The Jalisco Cartel – New Generation has released a video asking the government not to hinder their efforts to drive a rival drug gang out of south Mexico, in order to bring “peace” to local people.
The video, featured on Blog del Narco, features purported members of the Jalisco Cartel – New Generation (CJNG) promising to attack the Caballeros Templarios (Knights Templar) in the states of Guerrero and Michoacan.
The video’s speaker proclaims:
All you Caballeros Templarios are a bunch of dirty bandits along with your leaders, the people deserve peace and we, the warriors of the Jalisco Cartel – New Generation have come to give it to them, and do away with these degenerates that have invaded the tranquility of the people of Guerrero and Michoacan. Because we dedicate ourselves to trafficking drugs, not to robbery or kidnapping like those dirtbags from the Caballeros Templarios.
The speaker goes on to promise the government that the group will take down the various Caballero leaders, and asks state agencies to allow them to go about their work unhindered. He assures viewers that the CJNG has no problem with the government, and that its only enemies are rival gangs (watch video below).
The video is noteworthy for a number of reasons. One is that it demonstrates that the CJNG is not on the verge of disappearing, despite the arrest of big shot Erick Valencia Salazar earlier this month in Guadalajara. Indeed, it evidently feels strong enough to take the fight to two long-simmering states where the Caballeros (and their criminal progenitors, the Familia Michoacana) are deeply entrenched.
With this latest gambit, the CJNG is continuing past tactics. The declaration of their move into a foreign territory calls to mind last year’s videotaped announcement that they would take Veracruz from the Zetas. The subsequent incursion put Veracruz among the states with the biggest rises in violence in 2011, with massacres carried out in Boca del Rio and Veracruz city. In both videos, the CJNG has used paramilitary-style language, promising to do away with their enemies in order to “protect” local people.
The video also demonstrates how Mexico’s criminal groups have begun to utilize public relations techniques, claiming to be motivated by the wish to protect the people. Various gangs have grown accustomed to proclaiming their intentions and justifying their actions with public banners, often called “narcomantas,” videos uploaded to the Internet, and even interviews with major media outlets. More often than not, the groups try to take the moral high ground against their enemies, as the CJNG does in its latest video, tarring the Caballeros as kidnappers and thieves.
It’s not always clear what is motivating this tendency for gangs to paint themselves as the good guys and their enemies as the villains. Sometimes, it’s clearly in a group’s interest to distance themselves from a particularly heinous crime or assuage fears that they might seek to overthrow the government, to try deflect the attention of the authorities. But most citizens, to say nothing of the government, will put little stock in any group’s proclamations that they are the noblest of the gangsters.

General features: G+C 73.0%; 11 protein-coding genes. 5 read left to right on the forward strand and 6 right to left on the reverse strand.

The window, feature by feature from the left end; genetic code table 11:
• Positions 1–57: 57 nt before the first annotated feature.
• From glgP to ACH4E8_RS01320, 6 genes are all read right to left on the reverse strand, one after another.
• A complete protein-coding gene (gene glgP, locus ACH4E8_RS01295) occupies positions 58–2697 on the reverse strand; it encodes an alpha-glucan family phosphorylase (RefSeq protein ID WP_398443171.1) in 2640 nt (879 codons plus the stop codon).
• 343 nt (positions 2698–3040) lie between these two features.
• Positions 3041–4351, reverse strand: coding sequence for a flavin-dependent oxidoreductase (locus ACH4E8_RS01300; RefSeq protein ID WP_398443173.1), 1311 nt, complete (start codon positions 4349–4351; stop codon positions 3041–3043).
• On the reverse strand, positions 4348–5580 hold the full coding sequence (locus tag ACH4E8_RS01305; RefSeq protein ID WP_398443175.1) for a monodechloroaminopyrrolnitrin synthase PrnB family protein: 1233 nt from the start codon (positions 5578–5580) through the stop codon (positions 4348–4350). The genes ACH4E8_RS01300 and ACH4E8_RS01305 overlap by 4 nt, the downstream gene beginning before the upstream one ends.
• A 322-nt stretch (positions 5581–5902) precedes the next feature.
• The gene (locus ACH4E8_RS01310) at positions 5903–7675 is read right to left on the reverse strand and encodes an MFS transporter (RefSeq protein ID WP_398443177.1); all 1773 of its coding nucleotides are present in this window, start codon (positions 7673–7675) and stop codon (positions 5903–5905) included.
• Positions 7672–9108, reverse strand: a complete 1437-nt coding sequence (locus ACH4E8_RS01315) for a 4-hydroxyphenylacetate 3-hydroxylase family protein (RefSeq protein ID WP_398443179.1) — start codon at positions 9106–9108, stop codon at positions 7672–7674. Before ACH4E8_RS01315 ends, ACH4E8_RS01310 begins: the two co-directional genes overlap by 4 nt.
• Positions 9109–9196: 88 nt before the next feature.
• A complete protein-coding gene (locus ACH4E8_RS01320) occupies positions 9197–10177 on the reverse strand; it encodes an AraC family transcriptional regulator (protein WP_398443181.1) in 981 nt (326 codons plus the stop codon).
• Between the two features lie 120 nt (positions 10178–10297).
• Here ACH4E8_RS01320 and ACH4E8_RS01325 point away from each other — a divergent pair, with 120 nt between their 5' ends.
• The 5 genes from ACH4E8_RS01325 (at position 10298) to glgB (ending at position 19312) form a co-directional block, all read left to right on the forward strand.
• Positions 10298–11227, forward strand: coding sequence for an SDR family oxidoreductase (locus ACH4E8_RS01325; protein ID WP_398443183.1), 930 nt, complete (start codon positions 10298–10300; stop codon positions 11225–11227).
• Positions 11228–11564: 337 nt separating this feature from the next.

The video is also interesting for what it says about the Caballeros. The fact that the CJNG targeted them rather than the Familia indicates that the Caballeros have consolidated themselves as Michoacan’s foremost gang, definitively displacing the older organization. It seems unlikely, however, that they have such a firm hold over Guerrero. Acapulco in particular has been contested by a bevy of different groups in recent years, from the Zetas to the Sinaloa Cartel, the South Pacific Cartel, and the Barredora. The Caballeros, and now the CJNG, are just one group among many trying to win control.
Finally, the speaker alleges that Nazario Moreno, who was reported killed in December 2010 in a shootout with government forces, is still alive and remains at the head of the Caballeros. The same claim was made by a captured Mexico City gang boss last year, and previously in posters signed by the Familia. Given that his death was a major success for the government and precipitated the collapse of the Familia, this allegation would be a bombshell if it proved true.
Such conspiracy theories are common in Mexico. One popular tall tale is that Amado Carrillo, the Juarez Cartel founder who died in plastic surgery in 1997, faked his own death and remains at large. Anabel Hernandez, in her muckraking 2011 book “Los Señores del Narco,” claimed that the deceased Sinaloa boss Ignacio Coronel was also still alive. There’s not much evidence to support any of these allegations, and there’s little reason to believe any of them are accurate.
However, it is also true that while the Hernandez had a clear interest in winning publicity with scandalous stories — a tactic that has landed her in legal trouble with former Attorney General Jorge Carpizo, who was attacked in the book — it’s not obvious what the CJNG would have to gain by falsely claiming that Moreno was still alive.
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